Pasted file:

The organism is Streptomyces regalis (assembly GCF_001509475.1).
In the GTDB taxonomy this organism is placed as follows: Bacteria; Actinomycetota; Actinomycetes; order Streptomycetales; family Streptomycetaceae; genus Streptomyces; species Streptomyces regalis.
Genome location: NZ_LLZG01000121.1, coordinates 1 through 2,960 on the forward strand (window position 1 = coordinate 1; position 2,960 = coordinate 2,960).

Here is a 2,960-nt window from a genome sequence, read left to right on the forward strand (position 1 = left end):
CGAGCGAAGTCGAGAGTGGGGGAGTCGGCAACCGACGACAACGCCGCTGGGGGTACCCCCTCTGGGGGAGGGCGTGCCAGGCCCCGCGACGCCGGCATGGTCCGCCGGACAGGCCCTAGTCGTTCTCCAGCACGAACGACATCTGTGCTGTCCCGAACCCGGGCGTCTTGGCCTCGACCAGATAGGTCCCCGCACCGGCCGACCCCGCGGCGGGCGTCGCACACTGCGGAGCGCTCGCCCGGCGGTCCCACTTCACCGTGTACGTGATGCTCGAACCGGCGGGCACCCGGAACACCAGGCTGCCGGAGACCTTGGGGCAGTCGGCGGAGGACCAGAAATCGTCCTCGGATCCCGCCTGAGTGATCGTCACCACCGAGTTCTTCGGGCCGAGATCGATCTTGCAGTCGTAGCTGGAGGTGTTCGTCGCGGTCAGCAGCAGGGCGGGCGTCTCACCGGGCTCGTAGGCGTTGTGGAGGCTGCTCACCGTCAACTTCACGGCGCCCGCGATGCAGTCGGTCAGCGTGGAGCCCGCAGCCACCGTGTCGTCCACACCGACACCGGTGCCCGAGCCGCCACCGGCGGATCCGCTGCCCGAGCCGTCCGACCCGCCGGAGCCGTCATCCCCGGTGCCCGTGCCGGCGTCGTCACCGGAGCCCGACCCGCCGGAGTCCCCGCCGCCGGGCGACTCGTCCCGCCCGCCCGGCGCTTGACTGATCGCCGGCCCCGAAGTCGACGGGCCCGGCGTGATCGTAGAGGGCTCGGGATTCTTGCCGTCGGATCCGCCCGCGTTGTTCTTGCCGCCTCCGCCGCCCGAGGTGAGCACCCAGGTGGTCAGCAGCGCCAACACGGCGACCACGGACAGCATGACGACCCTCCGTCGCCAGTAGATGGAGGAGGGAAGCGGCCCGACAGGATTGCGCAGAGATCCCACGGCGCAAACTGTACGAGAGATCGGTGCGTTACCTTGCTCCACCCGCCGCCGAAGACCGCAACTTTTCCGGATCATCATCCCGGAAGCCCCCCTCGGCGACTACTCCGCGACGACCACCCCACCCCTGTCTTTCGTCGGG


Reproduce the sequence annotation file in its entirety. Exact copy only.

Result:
The organism is Streptomyces regalis (assembly GCF_001509475.1).
In the GTDB taxonomy this organism is placed as follows: Bacteria; Actinomycetota; Actinomycetes; order Streptomycetales; family Streptomycetaceae; genus Streptomyces; species Streptomyces regalis.
Genome location: NZ_LLZG01000121.1, coordinates 1 through 2,960 on the forward strand (window position 1 = coordinate 1; position 2,960 = coordinate 2,960).

Here is a 2,960-nt window from a genome sequence, read left to right on the forward strand (position 1 = left end):
CGAGCGAAGTCGAGAGTGGGGGAGTCGGCAACCGACGACAACGCCGCTGGGGGTACCCCCTCTGGGGGAGGGCGTGCCAGGCCCCGCGACGCCGGCATGGTCCGCCGGACAGGCCCTAGTCGTTCTCCAGCACGAACGACATCTGTGCTGTCCCGAACCCGGGCGTCTTGGCCTCGACCAGATAGGTCCCCGCACCGGCCGACCCCGCGGCGGGCGTCGCACACTGCGGAGCGCTCGCCCGGCGGTCCCACTTCACCGTGTACGTGATGCTCGAACCGGCGGGCACCCGGAACACCAGGCTGCCGGAGACCTTGGGGCAGTCGGCGGAGGACCAGAAATCGTCCTCGGATCCCGCCTGAGTGATCGTCACCACCGAGTTCTTCGGGCCGAGATCGATCTTGCAGTCGTAGCTGGAGGTGTTCGTCGCGGTCAGCAGCAGGGCGGGCGTCTCACCGGGCTCGTAGGCGTTGTGGAGGCTGCTCACCGTCAACTTCACGGCGCCCGCGATGCAGTCGGTCAGCGTGGAGCCCGCAGCCACCGTGTCGTCCACACCGACACCGGTGCCCGAGCCGCCACCGGCGGATCCGCTGCCCGAGCCGTCCGACCCGCCGGAGCCGTCATCCCCGGTGCCCGTGCCGGCGTCGTCACCGGAGCCCGACCCGCCGGAGTCCCCGCCGCCGGGCGACTCGTCCCGCCCGCCCGGCGCTTGACTGATCGCCGGCCCCGAAGTCGACGGGCCCGGCGTGATCGTAGAGGGCTCGGGATTCTTGCCGTCGGATCCGCCCGCGTTGTTCTTGCCGCCTCCGCCGCCCGAGGTGAGCACCCAGGTGGTCAGCAGCGCCAACACGGCGACCACGGACAGCATGACGACCCTCCGTCGCCAGTAGATGGAGGAGGGAAGCGGCCCGACAGGATTGCGCAGAGATCCCACGGCGCAAACTGTACGAGAGATCGGTGCGTTACCTTGCTCCACCCGCCGCCGAAGACCGCAACTTTTCCGGATCATCATCCCGGAAGCCCCCCTCGGCGACTACTCCGCGACGACCACCCCACCCCTGTCTTTCGTCGGG